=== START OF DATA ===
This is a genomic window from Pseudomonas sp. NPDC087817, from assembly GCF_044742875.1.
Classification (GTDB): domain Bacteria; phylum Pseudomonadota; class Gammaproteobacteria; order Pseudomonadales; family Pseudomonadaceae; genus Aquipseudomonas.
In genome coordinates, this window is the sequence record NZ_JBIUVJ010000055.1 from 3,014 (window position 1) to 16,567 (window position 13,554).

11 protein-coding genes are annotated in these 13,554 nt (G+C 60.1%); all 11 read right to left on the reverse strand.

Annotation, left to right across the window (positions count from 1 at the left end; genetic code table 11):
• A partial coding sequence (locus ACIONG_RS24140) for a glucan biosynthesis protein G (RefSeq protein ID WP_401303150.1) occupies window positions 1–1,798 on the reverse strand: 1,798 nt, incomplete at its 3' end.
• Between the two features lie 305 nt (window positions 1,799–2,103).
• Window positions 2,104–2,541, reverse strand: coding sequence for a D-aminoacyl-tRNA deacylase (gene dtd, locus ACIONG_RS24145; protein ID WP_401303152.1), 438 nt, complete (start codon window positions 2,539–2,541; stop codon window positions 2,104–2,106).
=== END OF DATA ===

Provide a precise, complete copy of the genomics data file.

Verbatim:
This is a genomic window from Pseudomonas sp. NPDC087817, from assembly GCF_044742875.1.
Classification (GTDB): domain Bacteria; phylum Pseudomonadota; class Gammaproteobacteria; order Pseudomonadales; family Pseudomonadaceae; genus Aquipseudomonas.
In genome coordinates, this window is the sequence record NZ_JBIUVJ010000055.1 from 3,014 (window position 1) to 16,567 (window position 13,554).

11 protein-coding genes are annotated in these 13,554 nt (G+C 60.1%); all 11 read right to left on the reverse strand.

Annotation, left to right across the window (positions count from 1 at the left end; genetic code table 11):
• A partial coding sequence (locus ACIONG_RS24140) for a glucan biosynthesis protein G (RefSeq protein ID WP_401303150.1) occupies window positions 1–1,798 on the reverse strand: 1,798 nt, incomplete at its 3' end.
• Between the two features lie 305 nt (window positions 1,799–2,103).
• Window positions 2,104–2,541, reverse strand: coding sequence for a D-aminoacyl-tRNA deacylase (gene dtd, locus ACIONG_RS24145; protein ID WP_401303152.1), 438 nt, complete (start codon window positions 2,539–2,541; stop codon window positions 2,104–2,106).